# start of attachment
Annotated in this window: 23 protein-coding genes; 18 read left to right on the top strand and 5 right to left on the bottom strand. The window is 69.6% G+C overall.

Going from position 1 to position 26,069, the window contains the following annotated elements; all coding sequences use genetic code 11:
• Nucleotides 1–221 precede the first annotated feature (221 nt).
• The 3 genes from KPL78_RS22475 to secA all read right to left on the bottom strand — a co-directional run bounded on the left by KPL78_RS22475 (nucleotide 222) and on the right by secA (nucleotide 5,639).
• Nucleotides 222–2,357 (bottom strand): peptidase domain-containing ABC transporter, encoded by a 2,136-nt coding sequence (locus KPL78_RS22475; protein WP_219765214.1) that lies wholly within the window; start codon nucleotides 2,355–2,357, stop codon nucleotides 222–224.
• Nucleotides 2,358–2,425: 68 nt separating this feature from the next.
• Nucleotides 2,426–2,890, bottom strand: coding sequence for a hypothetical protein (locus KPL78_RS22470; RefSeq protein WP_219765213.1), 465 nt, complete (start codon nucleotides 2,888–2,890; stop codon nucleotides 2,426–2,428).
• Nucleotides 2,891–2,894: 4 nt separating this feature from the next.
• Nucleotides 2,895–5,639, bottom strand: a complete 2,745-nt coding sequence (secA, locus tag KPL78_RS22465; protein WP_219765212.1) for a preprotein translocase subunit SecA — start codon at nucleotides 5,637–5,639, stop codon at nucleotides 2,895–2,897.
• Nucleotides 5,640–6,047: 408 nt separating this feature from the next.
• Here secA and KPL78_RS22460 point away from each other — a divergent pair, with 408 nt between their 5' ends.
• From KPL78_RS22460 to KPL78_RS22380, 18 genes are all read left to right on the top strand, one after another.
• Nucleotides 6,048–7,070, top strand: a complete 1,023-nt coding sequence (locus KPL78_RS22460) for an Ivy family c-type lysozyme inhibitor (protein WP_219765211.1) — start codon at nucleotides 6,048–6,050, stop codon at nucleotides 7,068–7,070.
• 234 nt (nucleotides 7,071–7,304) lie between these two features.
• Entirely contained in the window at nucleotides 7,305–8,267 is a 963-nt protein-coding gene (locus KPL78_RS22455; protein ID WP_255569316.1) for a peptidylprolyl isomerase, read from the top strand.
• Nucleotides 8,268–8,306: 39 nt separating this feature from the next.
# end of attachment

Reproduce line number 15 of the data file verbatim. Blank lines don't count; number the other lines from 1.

• Entirely contained in the window at nucleotides 7,305–8,267 is a 963-nt protein-coding gene (locus KPL78_RS22455; protein ID WP_255569316.1) for a peptidylprolyl isomerase, read from the top strand.